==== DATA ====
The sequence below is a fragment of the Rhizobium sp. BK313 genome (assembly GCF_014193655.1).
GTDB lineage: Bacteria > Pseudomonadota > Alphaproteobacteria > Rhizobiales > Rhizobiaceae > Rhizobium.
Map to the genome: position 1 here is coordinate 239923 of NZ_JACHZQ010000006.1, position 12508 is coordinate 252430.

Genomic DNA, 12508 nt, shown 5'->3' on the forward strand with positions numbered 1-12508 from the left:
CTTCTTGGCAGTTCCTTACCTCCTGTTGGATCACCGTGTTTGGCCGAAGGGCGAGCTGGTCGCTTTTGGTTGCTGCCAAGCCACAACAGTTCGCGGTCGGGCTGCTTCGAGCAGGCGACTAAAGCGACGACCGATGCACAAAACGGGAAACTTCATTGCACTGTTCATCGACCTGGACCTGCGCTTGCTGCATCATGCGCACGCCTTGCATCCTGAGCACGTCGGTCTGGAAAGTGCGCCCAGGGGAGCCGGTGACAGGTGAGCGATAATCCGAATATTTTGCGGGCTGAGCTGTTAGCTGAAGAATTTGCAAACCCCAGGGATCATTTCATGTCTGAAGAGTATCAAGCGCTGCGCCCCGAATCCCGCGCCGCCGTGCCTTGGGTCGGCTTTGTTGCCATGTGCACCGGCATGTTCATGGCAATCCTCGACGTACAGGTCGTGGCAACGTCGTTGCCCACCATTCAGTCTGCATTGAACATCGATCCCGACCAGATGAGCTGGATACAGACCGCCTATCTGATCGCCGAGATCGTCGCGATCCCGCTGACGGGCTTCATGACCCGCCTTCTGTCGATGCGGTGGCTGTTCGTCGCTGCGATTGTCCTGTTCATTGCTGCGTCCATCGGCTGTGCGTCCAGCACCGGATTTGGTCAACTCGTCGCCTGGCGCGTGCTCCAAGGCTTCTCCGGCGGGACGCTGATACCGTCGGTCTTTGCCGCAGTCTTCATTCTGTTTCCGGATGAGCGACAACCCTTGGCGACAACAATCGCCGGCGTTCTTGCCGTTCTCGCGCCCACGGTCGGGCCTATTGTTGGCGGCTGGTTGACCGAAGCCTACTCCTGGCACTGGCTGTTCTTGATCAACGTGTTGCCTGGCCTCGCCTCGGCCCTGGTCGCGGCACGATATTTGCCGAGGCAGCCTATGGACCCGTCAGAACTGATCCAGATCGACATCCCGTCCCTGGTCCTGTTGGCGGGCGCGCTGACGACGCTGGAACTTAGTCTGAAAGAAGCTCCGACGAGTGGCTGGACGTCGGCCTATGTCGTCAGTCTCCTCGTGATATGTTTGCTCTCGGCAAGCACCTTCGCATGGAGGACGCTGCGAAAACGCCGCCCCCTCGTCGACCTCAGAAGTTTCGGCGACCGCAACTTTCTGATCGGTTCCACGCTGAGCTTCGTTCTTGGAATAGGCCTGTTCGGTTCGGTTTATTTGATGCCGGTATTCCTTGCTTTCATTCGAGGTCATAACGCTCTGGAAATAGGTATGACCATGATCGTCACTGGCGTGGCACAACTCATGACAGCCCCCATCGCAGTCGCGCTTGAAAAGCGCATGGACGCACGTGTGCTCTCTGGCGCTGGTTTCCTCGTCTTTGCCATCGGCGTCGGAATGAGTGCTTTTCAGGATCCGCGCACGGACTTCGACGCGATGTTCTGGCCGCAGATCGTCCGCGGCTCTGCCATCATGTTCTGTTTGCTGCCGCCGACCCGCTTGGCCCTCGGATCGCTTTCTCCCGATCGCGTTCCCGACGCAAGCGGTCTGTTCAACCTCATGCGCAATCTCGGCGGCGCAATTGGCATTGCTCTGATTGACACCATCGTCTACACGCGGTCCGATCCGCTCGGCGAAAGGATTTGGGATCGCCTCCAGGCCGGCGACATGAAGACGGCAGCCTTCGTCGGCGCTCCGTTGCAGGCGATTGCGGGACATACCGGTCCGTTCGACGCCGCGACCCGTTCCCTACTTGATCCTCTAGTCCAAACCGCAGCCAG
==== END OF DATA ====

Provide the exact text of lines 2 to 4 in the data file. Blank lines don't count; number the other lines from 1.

GTDB lineage: Bacteria > Pseudomonadota > Alphaproteobacteria > Rhizobiales > Rhizobiaceae > Rhizobium.
Map to the genome: position 1 here is coordinate 239923 of NZ_JACHZQ010000006.1, position 12508 is coordinate 252430.

Genomic DNA, 12508 nt, shown 5'->3' on the forward strand with positions numbered 1-12508 from the left: